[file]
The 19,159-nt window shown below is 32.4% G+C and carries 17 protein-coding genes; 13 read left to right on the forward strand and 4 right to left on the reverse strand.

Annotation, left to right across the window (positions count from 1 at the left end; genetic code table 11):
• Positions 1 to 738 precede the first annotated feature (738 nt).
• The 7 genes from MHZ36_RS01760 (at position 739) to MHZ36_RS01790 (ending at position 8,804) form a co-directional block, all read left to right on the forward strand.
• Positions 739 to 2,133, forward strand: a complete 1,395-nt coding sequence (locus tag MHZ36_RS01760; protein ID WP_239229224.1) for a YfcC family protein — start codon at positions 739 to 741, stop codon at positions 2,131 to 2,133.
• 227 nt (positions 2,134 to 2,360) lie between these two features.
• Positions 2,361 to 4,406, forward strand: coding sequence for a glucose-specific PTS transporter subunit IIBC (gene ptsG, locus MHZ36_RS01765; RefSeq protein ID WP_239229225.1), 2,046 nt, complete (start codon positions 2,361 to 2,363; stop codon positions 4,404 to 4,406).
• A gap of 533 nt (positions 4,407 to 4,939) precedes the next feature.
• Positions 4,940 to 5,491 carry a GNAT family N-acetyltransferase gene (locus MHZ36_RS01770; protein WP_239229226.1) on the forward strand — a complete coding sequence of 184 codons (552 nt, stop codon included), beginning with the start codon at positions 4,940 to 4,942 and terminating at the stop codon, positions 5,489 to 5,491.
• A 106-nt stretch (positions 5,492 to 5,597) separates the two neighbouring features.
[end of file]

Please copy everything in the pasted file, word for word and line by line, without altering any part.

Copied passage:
The 19,159-nt window shown below is 32.4% G+C and carries 17 protein-coding genes; 13 read left to right on the forward strand and 4 right to left on the reverse strand.

Annotation, left to right across the window (positions count from 1 at the left end; genetic code table 11):
• Positions 1 to 738 precede the first annotated feature (738 nt).
• The 7 genes from MHZ36_RS01760 (at position 739) to MHZ36_RS01790 (ending at position 8,804) form a co-directional block, all read left to right on the forward strand.
• Positions 739 to 2,133, forward strand: a complete 1,395-nt coding sequence (locus tag MHZ36_RS01760; protein ID WP_239229224.1) for a YfcC family protein — start codon at positions 739 to 741, stop codon at positions 2,131 to 2,133.
• 227 nt (positions 2,134 to 2,360) lie between these two features.
• Positions 2,361 to 4,406, forward strand: coding sequence for a glucose-specific PTS transporter subunit IIBC (gene ptsG, locus MHZ36_RS01765; RefSeq protein ID WP_239229225.1), 2,046 nt, complete (start codon positions 2,361 to 2,363; stop codon positions 4,404 to 4,406).
• A gap of 533 nt (positions 4,407 to 4,939) precedes the next feature.
• Positions 4,940 to 5,491 carry a GNAT family N-acetyltransferase gene (locus MHZ36_RS01770; protein WP_239229226.1) on the forward strand — a complete coding sequence of 184 codons (552 nt, stop codon included), beginning with the start codon at positions 4,940 to 4,942 and terminating at the stop codon, positions 5,489 to 5,491.
• A 106-nt stretch (positions 5,492 to 5,597) separates the two neighbouring features.